Not every college student graduates from the school they initially enrolled with; President Obama transferred from Occidental College to Columbia University before graduating with a Bachelor of Arts. Unfortunately, when transferring schools students typically lose credits that cannot be applied directly to their new degree program. Since colleges build and maintain their own programs and graduation requirements, transferring can result in later expected graduation dates, more classes, and more tuition.
Transfer Admissions Requirements
Colleges may have different requirements for transfer students versus first-time students. Because of this, it is particularly important to play close attention to the Transfer Student Admission requirements posted on school websites. Oftentimes, students must meet New Student Application requirements if they have not already earned a certain number of college credits and/or an Associate’s Degree.
Transfer Acceptance Rates
Fortunately, many college and university transfer acceptance rates are fairly high. The University of Washington, for example, accepted 61% of its transfer applicants for the fall 2011 term. More competitive schools, like Yale and Stanford, have transfer acceptance rates in the single digits though, so it is important to research the school you wish to attend before submitting an application.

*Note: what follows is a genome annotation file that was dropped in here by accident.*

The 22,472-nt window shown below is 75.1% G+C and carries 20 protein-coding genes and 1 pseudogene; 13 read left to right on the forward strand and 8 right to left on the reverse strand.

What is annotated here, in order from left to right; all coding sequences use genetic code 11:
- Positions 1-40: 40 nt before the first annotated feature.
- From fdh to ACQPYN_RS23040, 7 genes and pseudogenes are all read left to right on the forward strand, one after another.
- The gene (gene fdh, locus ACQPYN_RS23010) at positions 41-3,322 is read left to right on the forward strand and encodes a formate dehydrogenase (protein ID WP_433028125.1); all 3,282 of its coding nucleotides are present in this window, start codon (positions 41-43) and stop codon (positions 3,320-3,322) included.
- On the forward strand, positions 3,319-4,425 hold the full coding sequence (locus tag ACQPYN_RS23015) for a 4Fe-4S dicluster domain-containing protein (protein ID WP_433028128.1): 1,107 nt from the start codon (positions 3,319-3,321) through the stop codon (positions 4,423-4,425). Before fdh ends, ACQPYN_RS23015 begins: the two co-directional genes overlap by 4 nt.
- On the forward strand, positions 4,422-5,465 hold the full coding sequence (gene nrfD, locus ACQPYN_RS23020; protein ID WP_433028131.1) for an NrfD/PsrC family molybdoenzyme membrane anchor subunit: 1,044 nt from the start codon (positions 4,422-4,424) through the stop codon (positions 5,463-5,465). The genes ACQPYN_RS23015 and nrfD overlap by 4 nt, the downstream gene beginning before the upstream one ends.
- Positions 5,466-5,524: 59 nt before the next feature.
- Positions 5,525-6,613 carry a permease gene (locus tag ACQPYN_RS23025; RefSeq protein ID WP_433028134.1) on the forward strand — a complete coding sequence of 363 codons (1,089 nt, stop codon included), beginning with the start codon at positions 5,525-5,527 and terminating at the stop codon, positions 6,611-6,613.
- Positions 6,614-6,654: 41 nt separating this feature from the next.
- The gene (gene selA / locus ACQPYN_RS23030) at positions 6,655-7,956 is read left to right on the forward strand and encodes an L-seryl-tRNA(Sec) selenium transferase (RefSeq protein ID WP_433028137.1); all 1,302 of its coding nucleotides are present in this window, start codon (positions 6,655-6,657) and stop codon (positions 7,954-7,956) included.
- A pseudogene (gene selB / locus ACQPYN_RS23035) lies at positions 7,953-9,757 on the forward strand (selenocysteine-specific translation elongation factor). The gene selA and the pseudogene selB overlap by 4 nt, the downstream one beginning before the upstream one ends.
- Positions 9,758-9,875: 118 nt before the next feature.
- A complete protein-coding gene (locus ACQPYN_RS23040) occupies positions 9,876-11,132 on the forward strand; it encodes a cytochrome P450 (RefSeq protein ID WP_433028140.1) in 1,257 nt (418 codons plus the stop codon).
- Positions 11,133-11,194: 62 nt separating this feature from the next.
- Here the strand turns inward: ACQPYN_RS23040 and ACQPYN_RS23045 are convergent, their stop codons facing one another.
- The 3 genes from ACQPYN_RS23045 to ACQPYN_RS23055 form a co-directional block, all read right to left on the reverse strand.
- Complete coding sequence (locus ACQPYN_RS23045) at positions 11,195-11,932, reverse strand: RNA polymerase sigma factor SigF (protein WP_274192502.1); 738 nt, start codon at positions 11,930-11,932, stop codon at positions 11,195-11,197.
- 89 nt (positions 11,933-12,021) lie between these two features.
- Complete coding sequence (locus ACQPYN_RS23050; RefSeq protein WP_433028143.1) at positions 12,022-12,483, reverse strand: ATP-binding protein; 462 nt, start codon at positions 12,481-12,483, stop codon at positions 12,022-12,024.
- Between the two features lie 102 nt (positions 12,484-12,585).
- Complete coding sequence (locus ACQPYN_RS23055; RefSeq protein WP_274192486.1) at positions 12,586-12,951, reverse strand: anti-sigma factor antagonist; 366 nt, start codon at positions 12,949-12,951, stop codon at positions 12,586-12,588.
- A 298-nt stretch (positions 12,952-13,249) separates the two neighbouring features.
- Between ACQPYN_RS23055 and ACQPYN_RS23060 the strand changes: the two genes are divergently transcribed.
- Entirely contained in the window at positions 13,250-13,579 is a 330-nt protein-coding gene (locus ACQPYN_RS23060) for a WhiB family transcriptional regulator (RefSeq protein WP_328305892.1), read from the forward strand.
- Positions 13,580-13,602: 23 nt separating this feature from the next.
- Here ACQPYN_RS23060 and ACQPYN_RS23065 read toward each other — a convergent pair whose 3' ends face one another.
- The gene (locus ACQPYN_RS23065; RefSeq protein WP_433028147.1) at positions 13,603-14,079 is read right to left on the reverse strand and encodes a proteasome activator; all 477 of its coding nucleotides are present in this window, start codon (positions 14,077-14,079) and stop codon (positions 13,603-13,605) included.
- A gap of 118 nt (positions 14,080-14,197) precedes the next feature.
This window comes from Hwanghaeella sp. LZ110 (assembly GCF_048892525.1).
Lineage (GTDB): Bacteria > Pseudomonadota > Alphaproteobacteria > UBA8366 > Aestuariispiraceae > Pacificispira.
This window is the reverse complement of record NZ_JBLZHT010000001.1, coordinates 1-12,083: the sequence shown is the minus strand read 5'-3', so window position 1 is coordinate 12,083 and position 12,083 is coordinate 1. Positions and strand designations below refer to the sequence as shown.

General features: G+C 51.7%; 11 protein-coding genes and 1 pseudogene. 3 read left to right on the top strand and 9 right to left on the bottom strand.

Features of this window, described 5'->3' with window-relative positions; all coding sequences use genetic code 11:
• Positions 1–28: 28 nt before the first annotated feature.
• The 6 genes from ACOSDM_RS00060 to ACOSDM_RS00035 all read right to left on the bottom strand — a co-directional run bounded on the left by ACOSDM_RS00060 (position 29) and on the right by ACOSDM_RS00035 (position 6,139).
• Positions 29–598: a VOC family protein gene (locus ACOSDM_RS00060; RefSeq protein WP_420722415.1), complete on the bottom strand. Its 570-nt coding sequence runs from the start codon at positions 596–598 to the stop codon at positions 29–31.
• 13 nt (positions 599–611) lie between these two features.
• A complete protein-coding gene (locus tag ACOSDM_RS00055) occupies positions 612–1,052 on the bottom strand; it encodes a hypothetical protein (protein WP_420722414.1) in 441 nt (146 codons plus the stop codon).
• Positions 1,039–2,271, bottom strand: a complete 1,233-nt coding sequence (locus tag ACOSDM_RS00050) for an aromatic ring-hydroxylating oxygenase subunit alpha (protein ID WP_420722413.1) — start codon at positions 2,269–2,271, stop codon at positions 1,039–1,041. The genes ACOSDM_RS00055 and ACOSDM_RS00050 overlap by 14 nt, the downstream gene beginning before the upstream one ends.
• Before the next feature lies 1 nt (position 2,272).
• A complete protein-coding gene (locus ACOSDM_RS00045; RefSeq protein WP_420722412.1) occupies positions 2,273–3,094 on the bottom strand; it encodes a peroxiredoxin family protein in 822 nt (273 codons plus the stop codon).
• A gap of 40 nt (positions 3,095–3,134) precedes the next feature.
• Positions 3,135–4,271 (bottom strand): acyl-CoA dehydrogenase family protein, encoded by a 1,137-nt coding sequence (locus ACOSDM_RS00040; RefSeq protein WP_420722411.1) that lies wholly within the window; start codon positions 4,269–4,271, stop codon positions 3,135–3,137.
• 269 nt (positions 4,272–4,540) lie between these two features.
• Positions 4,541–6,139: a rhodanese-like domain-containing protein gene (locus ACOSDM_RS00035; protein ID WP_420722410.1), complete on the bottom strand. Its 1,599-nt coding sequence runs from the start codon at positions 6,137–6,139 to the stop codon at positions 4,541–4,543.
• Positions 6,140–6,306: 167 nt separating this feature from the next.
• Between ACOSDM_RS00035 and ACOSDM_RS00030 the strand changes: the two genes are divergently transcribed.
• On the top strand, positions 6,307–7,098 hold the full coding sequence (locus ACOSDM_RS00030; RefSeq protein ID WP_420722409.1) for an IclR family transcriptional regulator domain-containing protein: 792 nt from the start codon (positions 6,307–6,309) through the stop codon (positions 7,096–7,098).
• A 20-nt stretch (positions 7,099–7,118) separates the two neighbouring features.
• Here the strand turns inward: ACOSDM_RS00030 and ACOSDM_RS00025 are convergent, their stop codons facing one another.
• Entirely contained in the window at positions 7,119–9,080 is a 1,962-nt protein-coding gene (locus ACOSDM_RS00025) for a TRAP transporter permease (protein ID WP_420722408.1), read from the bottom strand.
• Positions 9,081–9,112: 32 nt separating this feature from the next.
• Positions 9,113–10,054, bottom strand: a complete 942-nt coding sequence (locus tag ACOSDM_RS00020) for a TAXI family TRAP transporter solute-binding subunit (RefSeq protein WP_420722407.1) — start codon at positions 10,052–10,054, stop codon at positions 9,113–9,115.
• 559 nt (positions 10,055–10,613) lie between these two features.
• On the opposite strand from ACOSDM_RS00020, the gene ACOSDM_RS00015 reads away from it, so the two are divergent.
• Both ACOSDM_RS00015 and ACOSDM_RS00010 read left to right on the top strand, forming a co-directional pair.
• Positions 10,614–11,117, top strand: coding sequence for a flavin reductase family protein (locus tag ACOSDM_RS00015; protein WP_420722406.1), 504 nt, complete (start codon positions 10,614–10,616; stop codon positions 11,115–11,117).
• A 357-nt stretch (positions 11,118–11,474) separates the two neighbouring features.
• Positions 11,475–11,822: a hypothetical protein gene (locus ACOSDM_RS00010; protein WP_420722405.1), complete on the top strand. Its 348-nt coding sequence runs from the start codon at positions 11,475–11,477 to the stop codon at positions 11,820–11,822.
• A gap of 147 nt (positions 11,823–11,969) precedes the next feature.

The Registrar’s Office
Upon receiving your application and transcripts, the Registrar’s Office, in conjunction with the Office of Admissions, will review your credits and intended degree program, to determine whether or not any credits earned can be applied. This is the step where most students become frustrated and confused. Not all classes can be transferred due to a variety of factors. The Registrar’s office closely evaluates curriculum equivalency, credit hours, your previous school’s accreditation, and class level among other things. Remember, just because classes have similar titles (College Math I and College Algebra I) does not mean they are equivalent. Think of it like this, your incoming institution determines whether or not a class can be transferred. When they decide it can be, they are essentially stating that you know the material covered in a class not associated with them; they are putting faith in your prior education and giving it a “seal of approval” without actually being in the class or seeing the full curriculum.
College is expensive. I’ve said it before and I will continue to do so. Lucky for us Financial Aid is available if you qualify. Unlucky for us, financial aid can become a mess when transferring schools; this is why is it crucial for students to meet with a Financial Aid Counselor at the incoming institution to discuss your account in detail. Do not assume the Financial Aid Office will contact you. Various issues could arise up to and including, reaching one’s aggregate limit, not having enough aid to cover a particular semester of tuition, or loss of an institutional scholarship because of the transfer.
Don’t forget to review the housing policies and guidelines for your (intended) new school. Some schools, like President Obama’s alma mater Columbia, guarantee housing for four years to all first-time students, transfer students, and visiting students, but not all campuses are as accommodating.